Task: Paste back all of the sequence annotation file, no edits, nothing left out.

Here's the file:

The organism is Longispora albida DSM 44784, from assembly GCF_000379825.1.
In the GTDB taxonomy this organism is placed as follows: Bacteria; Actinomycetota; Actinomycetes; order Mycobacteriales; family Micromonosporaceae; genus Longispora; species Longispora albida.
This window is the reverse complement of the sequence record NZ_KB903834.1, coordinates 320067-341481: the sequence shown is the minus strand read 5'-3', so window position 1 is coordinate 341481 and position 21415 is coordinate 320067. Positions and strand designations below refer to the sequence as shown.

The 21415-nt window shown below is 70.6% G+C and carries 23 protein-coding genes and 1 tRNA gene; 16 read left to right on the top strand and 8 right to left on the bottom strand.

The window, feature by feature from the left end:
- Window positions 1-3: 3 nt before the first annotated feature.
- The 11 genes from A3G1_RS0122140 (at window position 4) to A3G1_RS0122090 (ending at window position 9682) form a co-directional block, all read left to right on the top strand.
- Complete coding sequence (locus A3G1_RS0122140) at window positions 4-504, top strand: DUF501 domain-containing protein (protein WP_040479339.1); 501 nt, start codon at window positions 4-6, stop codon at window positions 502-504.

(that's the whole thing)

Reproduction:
The organism is Longispora albida DSM 44784, from assembly GCF_000379825.1.
In the GTDB taxonomy this organism is placed as follows: Bacteria; Actinomycetota; Actinomycetes; order Mycobacteriales; family Micromonosporaceae; genus Longispora; species Longispora albida.
This window is the reverse complement of the sequence record NZ_KB903834.1, coordinates 320067-341481: the sequence shown is the minus strand read 5'-3', so window position 1 is coordinate 341481 and position 21415 is coordinate 320067. Positions and strand designations below refer to the sequence as shown.

The 21415-nt window shown below is 70.6% G+C and carries 23 protein-coding genes and 1 tRNA gene; 16 read left to right on the top strand and 8 right to left on the bottom strand.

The window, feature by feature from the left end:
- Window positions 1-3: 3 nt before the first annotated feature.
- The 11 genes from A3G1_RS0122140 (at window position 4) to A3G1_RS0122090 (ending at window position 9682) form a co-directional block, all read left to right on the top strand.
- Complete coding sequence (locus A3G1_RS0122140) at window positions 4-504, top strand: DUF501 domain-containing protein (protein WP_040479339.1); 501 nt, start codon at window positions 4-6, stop codon at window positions 502-504.